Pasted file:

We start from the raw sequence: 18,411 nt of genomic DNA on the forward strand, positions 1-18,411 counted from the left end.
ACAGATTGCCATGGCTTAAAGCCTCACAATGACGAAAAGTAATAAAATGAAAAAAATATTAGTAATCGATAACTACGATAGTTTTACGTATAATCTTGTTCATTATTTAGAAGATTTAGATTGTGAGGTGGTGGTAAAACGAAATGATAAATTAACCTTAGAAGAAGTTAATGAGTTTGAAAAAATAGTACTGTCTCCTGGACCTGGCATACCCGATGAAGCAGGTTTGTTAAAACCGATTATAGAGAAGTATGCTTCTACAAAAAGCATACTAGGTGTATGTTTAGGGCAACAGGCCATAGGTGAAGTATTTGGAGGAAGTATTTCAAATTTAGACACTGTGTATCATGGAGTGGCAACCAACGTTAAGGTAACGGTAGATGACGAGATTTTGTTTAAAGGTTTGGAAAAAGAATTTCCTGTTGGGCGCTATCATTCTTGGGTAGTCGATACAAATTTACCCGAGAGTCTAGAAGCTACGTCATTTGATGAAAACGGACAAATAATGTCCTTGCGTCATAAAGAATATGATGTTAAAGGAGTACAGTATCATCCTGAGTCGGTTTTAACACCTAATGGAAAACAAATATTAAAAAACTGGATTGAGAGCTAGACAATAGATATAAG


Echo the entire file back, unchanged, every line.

We start from the raw sequence: 18,411 nt of genomic DNA on the forward strand, positions 1-18,411 counted from the left end.
ACAGATTGCCATGGCTTAAAGCCTCACAATGACGAAAAGTAATAAAATGAAAAAAATATTAGTAATCGATAACTACGATAGTTTTACGTATAATCTTGTTCATTATTTAGAAGATTTAGATTGTGAGGTGGTGGTAAAACGAAATGATAAATTAACCTTAGAAGAAGTTAATGAGTTTGAAAAAATAGTACTGTCTCCTGGACCTGGCATACCCGATGAAGCAGGTTTGTTAAAACCGATTATAGAGAAGTATGCTTCTACAAAAAGCATACTAGGTGTATGTTTAGGGCAACAGGCCATAGGTGAAGTATTTGGAGGAAGTATTTCAAATTTAGACACTGTGTATCATGGAGTGGCAACCAACGTTAAGGTAACGGTAGATGACGAGATTTTGTTTAAAGGTTTGGAAAAAGAATTTCCTGTTGGGCGCTATCATTCTTGGGTAGTCGATACAAATTTACCCGAGAGTCTAGAAGCTACGTCATTTGATGAAAACGGACAAATAATGTCCTTGCGTCATAAAGAATATGATGTTAAAGGAGTACAGTATCATCCTGAGTCGGTTTTAACACCTAATGGAAAACAAATATTAAAAAACTGGATTGAGAGCTAGACAATAGATATAAG